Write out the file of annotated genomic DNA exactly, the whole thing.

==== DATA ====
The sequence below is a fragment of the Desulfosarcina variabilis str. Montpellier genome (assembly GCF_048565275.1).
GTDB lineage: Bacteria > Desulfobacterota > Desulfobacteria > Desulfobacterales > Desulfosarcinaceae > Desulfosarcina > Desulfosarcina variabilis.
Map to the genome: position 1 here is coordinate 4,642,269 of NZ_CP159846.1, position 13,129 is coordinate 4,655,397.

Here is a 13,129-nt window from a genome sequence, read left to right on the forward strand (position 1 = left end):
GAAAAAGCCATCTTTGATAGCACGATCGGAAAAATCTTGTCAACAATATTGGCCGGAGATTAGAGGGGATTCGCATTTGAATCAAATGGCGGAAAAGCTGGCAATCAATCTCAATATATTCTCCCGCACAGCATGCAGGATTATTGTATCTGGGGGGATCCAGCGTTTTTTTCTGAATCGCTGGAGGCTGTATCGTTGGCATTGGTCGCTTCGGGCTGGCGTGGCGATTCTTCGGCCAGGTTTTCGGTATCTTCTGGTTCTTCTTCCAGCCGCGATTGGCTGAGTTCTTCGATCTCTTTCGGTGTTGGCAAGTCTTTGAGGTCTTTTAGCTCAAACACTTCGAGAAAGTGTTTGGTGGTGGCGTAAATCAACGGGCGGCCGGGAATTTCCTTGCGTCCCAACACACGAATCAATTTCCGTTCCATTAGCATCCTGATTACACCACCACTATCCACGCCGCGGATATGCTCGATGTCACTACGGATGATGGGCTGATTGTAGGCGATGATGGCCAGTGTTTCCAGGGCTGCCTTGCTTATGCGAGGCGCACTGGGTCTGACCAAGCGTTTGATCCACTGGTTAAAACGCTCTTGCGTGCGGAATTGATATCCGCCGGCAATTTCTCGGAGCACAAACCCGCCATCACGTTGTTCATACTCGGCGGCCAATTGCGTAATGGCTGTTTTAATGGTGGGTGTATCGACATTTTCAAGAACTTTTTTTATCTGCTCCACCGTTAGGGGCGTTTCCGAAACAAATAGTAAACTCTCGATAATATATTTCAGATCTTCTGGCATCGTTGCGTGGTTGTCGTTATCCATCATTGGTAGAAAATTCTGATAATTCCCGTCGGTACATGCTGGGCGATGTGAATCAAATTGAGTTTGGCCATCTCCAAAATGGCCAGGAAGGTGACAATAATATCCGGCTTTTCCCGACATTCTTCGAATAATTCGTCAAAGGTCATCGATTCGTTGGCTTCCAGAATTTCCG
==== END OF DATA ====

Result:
The sequence below is a fragment of the Desulfosarcina variabilis str. Montpellier genome (assembly GCF_048565275.1).
GTDB lineage: Bacteria > Desulfobacterota > Desulfobacteria > Desulfobacterales > Desulfosarcinaceae > Desulfosarcina > Desulfosarcina variabilis.
Map to the genome: position 1 here is coordinate 4,642,269 of NZ_CP159846.1, position 13,129 is coordinate 4,655,397.

Here is a 13,129-nt window from a genome sequence, read left to right on the forward strand (position 1 = left end):
GAAAAAGCCATCTTTGATAGCACGATCGGAAAAATCTTGTCAACAATATTGGCCGGAGATTAGAGGGGATTCGCATTTGAATCAAATGGCGGAAAAGCTGGCAATCAATCTCAATATATTCTCCCGCACAGCATGCAGGATTATTGTATCTGGGGGGATCCAGCGTTTTTTTCTGAATCGCTGGAGGCTGTATCGTTGGCATTGGTCGCTTCGGGCTGGCGTGGCGATTCTTCGGCCAGGTTTTCGGTATCTTCTGGTTCTTCTTCCAGCCGCGATTGGCTGAGTTCTTCGATCTCTTTCGGTGTTGGCAAGTCTTTGAGGTCTTTTAGCTCAAACACTTCGAGAAAGTGTTTGGTGGTGGCGTAAATCAACGGGCGGCCGGGAATTTCCTTGCGTCCCAACACACGAATCAATTTCCGTTCCATTAGCATCCTGATTACACCACCACTATCCACGCCGCGGATATGCTCGATGTCACTACGGATGATGGGCTGATTGTAGGCGATGATGGCCAGTGTTTCCAGGGCTGCCTTGCTTATGCGAGGCGCACTGGGTCTGACCAAGCGTTTGATCCACTGGTTAAAACGCTCTTGCGTGCGGAATTGATATCCGCCGGCAATTTCTCGGAGCACAAACCCGCCATCACGTTGTTCATACTCGGCGGCCAATTGCGTAATGGCTGTTTTAATGGTGGGTGTATCGACATTTTCAAGAACTTTTTTTATCTGCTCCACCGTTAGGGGCGTTTCCGAAACAAATAGTAAACTCTCGATAATATATTTCAGATCTTCTGGCATCGTTGCGTGGTTGTCGTTATCCATCATTGGTAGAAAATTCTGATAATTCCCGTCGGTACATGCTGGGCGATGTGAATCAAATTGAGTTTGGCCATCTCCAAAATGGCCAGGAAGGTGACAATAATATCCGGCTTTTCCCGACATTCTTCGAATAATTCGTCAAAGGTCATCGATTCGTTGGCTTCCAGAATTTCCG